Simulation of the Dose from a Dry Powder Inhaler

Kyrre Thalberg

Simulation of the Dose from a Dry Powder Inhaler

Kyrre Thalberg1, Johan Remmelgas1, Duy Nguyen1, Ingela Niklasson Björn1 & Berend vad Wachem2

1Pharmaceutical Technology & Development, AstraZeneca GOT, SE 431 83 Mölndal, Sweden

2Imperial College, Dept of Mechanical Engineering, Exhibition Road, London SW7 2AZ, U K.


Fully coupled Computational Fluid Dynamics (CFD) – Discrete Element Method (DEM) simulations of adhesive mixture formulations were developed to capture dose emptying and dispersion from a dry powder inhaler (DPI). By a combination of macro-scale simulations, where all the carrier particles of a dose are included, and micro-scale simulations to account for the behaviour of the fine particles, a complete picture of the dose emptying and dispersion event was obtained.

As a starting point for the micro-scale models, fine particles are deposited onto a carrier particle to create a fines- carrier aggregate with a fines load of 5%. Five different micro-scale models account for interactions experienced by the fine particles. The output functions from the micro-model simulations are then tracked as scalar functions in the macro-scale CFD-DEM simulation, to get a complete view of the dosing event and to capture key performance parameters of DPI performance such as dose emptying time, fine particle fraction and the amount of particles retained in the device.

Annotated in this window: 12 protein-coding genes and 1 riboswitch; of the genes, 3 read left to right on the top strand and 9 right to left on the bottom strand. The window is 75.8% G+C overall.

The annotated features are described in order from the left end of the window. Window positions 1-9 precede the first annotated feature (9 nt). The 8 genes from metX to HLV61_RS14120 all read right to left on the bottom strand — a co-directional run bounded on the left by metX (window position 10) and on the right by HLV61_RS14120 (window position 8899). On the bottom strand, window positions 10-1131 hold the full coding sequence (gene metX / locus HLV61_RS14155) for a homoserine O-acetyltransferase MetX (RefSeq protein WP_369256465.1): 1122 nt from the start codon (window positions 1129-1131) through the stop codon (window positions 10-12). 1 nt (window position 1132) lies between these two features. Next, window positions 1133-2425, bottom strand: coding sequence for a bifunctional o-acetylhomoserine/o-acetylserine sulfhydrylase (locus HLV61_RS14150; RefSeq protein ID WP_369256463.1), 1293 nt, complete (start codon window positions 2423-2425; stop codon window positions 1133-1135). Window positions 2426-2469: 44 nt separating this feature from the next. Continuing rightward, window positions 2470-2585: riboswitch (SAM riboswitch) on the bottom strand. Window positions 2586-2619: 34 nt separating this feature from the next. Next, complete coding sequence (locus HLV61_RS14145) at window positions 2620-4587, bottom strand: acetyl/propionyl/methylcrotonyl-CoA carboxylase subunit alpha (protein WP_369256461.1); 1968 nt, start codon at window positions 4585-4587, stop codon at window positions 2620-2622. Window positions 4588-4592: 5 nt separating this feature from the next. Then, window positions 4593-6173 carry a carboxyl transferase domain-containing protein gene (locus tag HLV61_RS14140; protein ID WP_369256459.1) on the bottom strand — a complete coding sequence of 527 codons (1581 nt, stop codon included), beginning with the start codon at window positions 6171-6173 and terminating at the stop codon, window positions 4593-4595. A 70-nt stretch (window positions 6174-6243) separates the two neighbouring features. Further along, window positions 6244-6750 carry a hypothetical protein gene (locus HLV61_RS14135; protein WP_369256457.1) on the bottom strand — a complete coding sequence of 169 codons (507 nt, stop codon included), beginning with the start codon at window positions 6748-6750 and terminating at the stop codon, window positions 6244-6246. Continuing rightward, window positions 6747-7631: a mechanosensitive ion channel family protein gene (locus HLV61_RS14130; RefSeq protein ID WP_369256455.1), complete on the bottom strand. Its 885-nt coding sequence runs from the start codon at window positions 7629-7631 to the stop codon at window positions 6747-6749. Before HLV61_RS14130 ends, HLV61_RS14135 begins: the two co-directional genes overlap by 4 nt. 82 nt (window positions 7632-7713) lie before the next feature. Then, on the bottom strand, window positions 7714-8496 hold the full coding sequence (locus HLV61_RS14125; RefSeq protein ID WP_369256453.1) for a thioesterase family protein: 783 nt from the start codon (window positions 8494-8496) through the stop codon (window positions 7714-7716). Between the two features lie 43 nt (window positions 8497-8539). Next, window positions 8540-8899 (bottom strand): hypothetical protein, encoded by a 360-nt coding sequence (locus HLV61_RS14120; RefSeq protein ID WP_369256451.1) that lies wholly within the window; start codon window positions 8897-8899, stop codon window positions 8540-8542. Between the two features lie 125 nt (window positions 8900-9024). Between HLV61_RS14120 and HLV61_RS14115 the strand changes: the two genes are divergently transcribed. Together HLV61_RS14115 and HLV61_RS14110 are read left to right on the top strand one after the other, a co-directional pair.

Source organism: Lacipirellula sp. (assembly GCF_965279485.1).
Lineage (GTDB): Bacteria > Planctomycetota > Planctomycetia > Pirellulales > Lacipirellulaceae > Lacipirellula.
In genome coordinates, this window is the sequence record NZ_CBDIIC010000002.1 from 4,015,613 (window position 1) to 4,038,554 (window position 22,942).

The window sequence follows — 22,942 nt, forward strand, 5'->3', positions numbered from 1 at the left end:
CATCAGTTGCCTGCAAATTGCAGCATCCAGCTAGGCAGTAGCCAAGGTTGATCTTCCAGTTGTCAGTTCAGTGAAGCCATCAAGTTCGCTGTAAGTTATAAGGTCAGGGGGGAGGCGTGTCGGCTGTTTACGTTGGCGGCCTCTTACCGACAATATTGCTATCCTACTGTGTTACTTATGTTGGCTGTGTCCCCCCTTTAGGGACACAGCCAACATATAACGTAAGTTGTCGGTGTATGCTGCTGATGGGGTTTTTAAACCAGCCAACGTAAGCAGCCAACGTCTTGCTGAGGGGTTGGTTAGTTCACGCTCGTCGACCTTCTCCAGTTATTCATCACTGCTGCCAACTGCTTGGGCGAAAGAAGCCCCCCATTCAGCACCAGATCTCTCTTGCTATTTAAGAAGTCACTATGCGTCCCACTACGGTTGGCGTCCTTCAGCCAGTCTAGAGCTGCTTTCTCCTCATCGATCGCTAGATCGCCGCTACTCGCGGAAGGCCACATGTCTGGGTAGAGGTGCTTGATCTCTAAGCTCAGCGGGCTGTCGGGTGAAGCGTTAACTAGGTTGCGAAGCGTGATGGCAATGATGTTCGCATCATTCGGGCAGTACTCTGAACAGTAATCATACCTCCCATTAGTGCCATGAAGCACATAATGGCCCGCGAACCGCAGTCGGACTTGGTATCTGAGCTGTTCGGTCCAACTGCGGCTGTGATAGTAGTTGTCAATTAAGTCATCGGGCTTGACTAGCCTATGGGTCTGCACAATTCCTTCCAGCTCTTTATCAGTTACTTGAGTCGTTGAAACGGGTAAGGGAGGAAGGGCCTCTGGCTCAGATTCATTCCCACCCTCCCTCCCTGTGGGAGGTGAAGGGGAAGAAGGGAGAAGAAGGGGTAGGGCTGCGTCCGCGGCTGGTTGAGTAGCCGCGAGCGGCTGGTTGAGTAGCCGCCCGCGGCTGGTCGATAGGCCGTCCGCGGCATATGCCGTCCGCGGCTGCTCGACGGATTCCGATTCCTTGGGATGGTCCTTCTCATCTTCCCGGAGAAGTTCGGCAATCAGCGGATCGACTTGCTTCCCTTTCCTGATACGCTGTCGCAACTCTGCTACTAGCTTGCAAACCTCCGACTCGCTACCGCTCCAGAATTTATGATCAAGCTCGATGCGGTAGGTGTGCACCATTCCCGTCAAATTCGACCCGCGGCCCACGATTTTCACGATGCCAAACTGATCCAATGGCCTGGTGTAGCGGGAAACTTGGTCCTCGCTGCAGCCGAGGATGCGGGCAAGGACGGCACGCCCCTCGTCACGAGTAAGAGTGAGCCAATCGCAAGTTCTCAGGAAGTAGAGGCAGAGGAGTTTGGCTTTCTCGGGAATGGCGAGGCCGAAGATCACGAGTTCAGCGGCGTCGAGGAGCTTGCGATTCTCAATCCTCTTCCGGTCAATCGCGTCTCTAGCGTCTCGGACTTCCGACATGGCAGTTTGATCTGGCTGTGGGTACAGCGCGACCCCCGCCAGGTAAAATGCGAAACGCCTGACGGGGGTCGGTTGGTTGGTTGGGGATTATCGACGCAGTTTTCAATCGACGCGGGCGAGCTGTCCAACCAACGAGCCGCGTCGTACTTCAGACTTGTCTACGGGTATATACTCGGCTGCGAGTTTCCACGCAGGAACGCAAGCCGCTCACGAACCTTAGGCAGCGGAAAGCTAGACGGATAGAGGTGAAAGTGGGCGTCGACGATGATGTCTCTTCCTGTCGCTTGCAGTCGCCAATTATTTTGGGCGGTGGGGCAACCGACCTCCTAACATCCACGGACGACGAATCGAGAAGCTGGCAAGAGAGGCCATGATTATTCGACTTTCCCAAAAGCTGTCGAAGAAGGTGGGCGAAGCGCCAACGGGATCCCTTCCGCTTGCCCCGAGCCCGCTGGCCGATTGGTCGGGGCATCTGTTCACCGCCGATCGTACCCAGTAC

A key aim of this work was validation of the simulation model. For this purpose, adhesive mixtures were prepared and analysed using Next Generation Impactor as well as with time-resolved laser light scattering. Simulation data is seen to be in good agreement with experimental results. It can be concluded that the simulation model possesses the right physics and is able to capture key features of dose emptying and dispersion from a DPI such as the emptying times for fines and carrier particles and the fine particle fraction.

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